Kuami Eugene Plays Smart, Yet Fails To Excite On “Rockstar”

To assert that singer/songwriter and producer Kuami Eugene has had a good year will be an understatement. The young artist has had an impressive year. For two years- 2018 included- Kuami Eugene has continued to find himself on the best artists list in Ghana.

His popularity has risen as his music career continue to soar beyond the borders of this country. His success, albeit new to him, is well deserved. It came at the back of hard work; a quality that has seen his glow- along with those of his label mates, KiDi and MzVee- shine with prominence beyond Ghana into Nigeria and other neighboring countries. If I dare say, Kuami Eugene is an “Artist of The Year” contender.

The musical journey of Eugene Kwame Marfo, did not happen overnight. Horning his musical skills at a young age at his church, where he learnt to play the guitar, drums and keyboard, his fortunes changed after signing to Lynx Entertainment. This was after a splendid showing on the fifth edition of “MTN Hitzmaker”, where he finished second runner up. Richie Mensah, label head of Lynx Entertainment and also, a music producer on the show signed him afterwards.

Ask me to point to someone who wanted to be an artist so bad and I would point to Kuami Eugene. Before settling into highlife/ afropop, he had dabbled in gospel and rap. His talents as a singer, music producer and songwriter have been the rock on which he has built his ‘church’.

The release of his debut, “Rockstar” was, therefore, highly anticipated, partly because of the success of his earlier singles since 2017. Every single he released was a certified hit. His performances as a featured act, where he usually added gloss to the songs, was a nod to his incredible talent. Kuami Eugene’s success was not only bound to the charts. His numbers on YouTube is completely insane.

photo credit: Kuami Eugene’s Twitter page

These stellar performances and statistics notwithstanding, his debut, ”Rockstar” is not a standout album. Kuami Eugene chose caution over audacity. He played the middle line rather than pushing his talents beyond his comfort zone. And this is clearly on display across the 13 songs on the album. The album was also crafted to cater to the interests of his fans. (This is completely understandable if you consider the maxim you don’t need to change a winning formula).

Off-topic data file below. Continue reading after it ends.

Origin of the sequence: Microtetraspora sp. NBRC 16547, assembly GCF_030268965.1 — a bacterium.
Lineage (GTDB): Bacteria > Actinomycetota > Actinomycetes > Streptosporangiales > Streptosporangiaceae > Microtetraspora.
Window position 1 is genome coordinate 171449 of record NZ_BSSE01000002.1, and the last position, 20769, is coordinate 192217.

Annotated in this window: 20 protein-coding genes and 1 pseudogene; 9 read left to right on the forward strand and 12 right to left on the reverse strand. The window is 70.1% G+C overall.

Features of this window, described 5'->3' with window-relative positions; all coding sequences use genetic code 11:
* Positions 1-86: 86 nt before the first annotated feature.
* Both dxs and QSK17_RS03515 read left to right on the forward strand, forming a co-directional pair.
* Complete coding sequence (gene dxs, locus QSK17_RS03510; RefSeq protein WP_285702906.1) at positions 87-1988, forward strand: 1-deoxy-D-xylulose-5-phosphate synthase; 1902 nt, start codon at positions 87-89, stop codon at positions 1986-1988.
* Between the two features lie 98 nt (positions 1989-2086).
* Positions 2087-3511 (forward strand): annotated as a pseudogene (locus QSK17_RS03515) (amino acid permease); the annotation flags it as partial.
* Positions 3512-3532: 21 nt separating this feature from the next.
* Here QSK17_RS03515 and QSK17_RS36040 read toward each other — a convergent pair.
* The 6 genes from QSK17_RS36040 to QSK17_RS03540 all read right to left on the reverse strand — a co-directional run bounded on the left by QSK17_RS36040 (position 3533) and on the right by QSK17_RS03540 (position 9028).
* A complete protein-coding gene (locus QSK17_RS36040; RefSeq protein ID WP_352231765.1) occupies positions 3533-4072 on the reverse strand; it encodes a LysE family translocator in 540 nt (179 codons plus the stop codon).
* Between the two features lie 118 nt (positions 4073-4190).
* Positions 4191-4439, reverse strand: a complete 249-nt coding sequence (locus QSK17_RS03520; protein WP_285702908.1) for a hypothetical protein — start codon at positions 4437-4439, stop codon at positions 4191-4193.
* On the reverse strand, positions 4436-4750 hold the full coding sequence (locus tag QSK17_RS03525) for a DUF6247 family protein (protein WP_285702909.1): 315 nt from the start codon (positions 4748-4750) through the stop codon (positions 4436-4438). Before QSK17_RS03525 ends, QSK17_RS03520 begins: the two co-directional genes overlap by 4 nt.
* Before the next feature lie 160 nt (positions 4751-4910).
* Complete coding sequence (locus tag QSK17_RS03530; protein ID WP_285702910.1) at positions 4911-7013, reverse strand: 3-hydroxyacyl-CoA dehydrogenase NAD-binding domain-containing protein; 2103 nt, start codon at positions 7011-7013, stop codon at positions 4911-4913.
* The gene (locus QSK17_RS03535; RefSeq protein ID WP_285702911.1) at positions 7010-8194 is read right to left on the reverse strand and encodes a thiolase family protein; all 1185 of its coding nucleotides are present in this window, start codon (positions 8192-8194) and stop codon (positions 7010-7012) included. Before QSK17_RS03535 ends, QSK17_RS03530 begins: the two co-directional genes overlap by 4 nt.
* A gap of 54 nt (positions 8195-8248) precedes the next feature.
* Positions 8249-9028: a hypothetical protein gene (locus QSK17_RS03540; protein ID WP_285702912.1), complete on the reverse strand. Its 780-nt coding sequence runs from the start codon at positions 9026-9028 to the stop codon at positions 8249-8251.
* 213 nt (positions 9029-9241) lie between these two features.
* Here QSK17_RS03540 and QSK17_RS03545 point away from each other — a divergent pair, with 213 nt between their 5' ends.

Songs like the piano led, gospel toned ‘Heaven’, “No Time” and “Borkor” are crafted to appeal to the older folks and people in need of inspiration to forge ahead in life. The rest are afropop tunes with love as its building block. “Aku Shika” is a fast paced azonto tune purposely made for parties. “Borkor” with its palmwine highlife groove preaches against rushing in life.

Kuami Eugene played smart with “Rockstar”. He released all the big singles on the album at the beginning of 2018; an anathema to how song roll-outs are mostly conducted. Songs like “Angela” (released in 2017),”Confusion”, “Wish Me Well”, and “Walaahi” (released a month ago) became chart topping singles and helped sustain his name and visibility. The excitement- and the controversy that “Wish Me Well” courted turned out good for Kuami Eugene. He got Nigerian rapper, Ice Prince, whose song was interpolated or sampled, to add a verse on the remix.

Despite the inclusion of some of his ”old” hits, the 21 year old award winning singer, scored low on his songwriting. He chose a very formulaic template: fill the album with songs heavy on melody rather than fantastic writings: the lyrics were as generic as it could get.

One would have thought that, Kuami Eugene and his A&R at Lynx Entertainment would have filled the album with new singles rather than flood it with old songs- including the one-year- three-months old “Angela” which was his breakout song. I wonder why “Meji Meji”, his single with Africa’s biggest pop star, Davido was left out of the album.

“Rockstar”is an album designed purposely to put all the singles by Kuami Eugene into one folder rather than leave them scattered. His approach is similar to what the late Ebony (RIP) did for her ”Bonyfied” album. The new songs -“Borkor”, “No More”, “Aku Shika”, and “Forget”-are average songs compared to his older singles.

To label oneself a “Rockstar” include the ability to put together an album that is rich, intriguing, exciting and satisfying. That is, an album that would elicit the desired conversation years after its release and not one that’s easily forgettable. The rockstar tag goes beyond performance – be it live or on wax as well. It encompasses all these qualities.

My thought after listening to the album was this: Kuami Eugene is, perhaps, great at creating singles but not a full body of work. And for someone whose moniker is “Rockstar”, he must put in extra efforts towards improving his craft if he wants to live by that accolade . I hope he exhibits that on his future projects.

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